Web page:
“Although Mark is one of those people I wish we could find a way to clone or keep here forever, transitions are natural things in life,” Beekman said. “We’ve been planning for the various options for some time, and have processes in place by which we’ll expeditiously find a successor.”
Best-case scenario for Michigan State: Contingencies have been quietly assembled and the program will be passed to a quality coach such as Fickell. He has long been considered a prime candidate, with many of the same ties Dantonio brought 13 years ago. Fickell is a Jim Tressel protégé who built a winning program at Cincinnati, where Dantonio coached before heading to East Lansing. Circles completed, indeed.
Worst-case scenario: Dantonio lost leverage because of nasty accusations in the Blackwell lawsuit, and felt he had no choice but to retire. If Michigan State doesn’t have a plan at such a late date for a coaching change, it might not be easy to land the guy it wants. On top of that, the Spartans have a decimated roster without a clear-cut starting quarterback. Besides Fickell, other possibilities are Pitt coach Pat Narduzzi and former Giants coach Pat Shurmur, both with MSU ties.
No one begrudges anyone the right to step away to spend time with family. From a record standpoint, many would say it was time for a change. Dantonio, 63, and his program lost its footing, reflected in the record and the recruiting. This year’s class ranks 10th in the Big Ten, 36th overall.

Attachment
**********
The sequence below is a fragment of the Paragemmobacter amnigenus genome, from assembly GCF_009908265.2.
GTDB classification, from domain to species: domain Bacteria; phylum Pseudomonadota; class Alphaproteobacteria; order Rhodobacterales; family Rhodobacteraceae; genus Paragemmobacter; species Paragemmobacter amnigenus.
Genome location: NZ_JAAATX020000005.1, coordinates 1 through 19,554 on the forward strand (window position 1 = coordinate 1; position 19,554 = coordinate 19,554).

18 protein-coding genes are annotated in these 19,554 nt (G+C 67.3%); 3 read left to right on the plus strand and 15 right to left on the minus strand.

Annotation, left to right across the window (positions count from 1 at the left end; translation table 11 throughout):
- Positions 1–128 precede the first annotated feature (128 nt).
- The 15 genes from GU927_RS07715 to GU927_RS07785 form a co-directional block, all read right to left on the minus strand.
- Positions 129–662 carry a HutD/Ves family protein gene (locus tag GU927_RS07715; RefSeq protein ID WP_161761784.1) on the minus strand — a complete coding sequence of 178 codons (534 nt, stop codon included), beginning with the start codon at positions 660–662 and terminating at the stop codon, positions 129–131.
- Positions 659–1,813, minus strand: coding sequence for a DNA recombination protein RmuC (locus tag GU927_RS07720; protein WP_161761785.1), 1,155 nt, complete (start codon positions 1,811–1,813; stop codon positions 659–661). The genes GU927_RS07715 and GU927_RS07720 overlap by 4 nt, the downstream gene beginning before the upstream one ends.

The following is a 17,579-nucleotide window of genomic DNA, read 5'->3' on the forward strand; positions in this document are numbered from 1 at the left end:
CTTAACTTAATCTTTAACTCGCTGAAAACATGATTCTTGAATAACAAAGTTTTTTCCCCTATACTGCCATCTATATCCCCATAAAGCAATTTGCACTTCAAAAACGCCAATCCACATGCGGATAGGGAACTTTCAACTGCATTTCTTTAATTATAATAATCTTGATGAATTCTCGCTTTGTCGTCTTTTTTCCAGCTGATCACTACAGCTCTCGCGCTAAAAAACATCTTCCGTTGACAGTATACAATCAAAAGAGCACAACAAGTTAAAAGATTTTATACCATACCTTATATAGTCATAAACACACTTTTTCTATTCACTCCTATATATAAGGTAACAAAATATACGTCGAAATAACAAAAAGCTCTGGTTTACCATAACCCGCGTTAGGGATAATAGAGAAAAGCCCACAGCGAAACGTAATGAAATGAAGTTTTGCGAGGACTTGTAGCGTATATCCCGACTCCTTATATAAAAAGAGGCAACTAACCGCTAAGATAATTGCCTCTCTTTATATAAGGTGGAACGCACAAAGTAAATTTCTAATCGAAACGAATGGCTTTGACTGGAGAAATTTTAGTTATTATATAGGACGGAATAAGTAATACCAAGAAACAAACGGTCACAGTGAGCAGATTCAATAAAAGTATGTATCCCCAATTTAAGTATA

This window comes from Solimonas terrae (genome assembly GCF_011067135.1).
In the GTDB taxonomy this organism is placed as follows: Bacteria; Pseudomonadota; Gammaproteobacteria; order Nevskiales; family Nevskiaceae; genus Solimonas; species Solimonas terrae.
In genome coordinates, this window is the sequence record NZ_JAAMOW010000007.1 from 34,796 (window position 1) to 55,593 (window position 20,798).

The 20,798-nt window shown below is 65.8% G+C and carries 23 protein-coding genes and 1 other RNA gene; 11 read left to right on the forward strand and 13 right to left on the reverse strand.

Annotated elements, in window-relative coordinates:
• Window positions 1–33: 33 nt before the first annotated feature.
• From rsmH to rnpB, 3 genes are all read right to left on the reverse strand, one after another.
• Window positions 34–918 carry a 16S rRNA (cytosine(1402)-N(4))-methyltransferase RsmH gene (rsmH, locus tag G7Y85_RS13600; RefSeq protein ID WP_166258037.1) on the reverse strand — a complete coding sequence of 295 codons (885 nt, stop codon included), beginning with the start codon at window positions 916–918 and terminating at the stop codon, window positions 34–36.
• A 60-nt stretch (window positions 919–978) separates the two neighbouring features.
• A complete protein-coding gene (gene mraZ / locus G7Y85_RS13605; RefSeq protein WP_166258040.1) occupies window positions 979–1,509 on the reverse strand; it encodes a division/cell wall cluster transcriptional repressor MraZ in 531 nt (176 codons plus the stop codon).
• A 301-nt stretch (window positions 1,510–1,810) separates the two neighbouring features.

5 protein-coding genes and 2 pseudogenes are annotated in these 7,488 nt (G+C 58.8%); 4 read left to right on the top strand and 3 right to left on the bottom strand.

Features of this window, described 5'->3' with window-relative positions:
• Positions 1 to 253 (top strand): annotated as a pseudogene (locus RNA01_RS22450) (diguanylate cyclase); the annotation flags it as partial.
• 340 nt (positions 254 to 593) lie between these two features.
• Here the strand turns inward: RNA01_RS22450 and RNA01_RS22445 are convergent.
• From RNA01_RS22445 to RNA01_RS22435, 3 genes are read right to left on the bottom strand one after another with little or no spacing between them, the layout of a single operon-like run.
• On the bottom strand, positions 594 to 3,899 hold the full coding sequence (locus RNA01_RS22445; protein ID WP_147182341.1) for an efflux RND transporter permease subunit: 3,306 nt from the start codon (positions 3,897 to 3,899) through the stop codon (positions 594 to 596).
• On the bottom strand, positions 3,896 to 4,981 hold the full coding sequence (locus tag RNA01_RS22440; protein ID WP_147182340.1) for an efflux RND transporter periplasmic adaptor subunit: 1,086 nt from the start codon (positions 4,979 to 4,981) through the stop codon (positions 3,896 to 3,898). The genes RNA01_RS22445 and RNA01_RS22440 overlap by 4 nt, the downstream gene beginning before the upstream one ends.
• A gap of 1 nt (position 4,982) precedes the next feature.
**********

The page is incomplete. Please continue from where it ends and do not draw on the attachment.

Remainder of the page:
Then there was the fallout from troubled recruits and the Blackwell lawsuit and the waves continued. It’s a puzzle that Dantonio, former athletic director Mark Hollis and former school president Lou Anna K. Simon didn’t settle the lawsuit before the depositions began. Once the accusations entered the public realm, truthful or not, the damage was done.
And now the greatest football coach in school history, the man so relentlessly competitive and committed he turned the Big Ten upside down and inside out, is headed out the door. Dantonio built something special at Michigan State, did things no one thought was possible. He left the place better than he found out, although to what degree remains to be seen.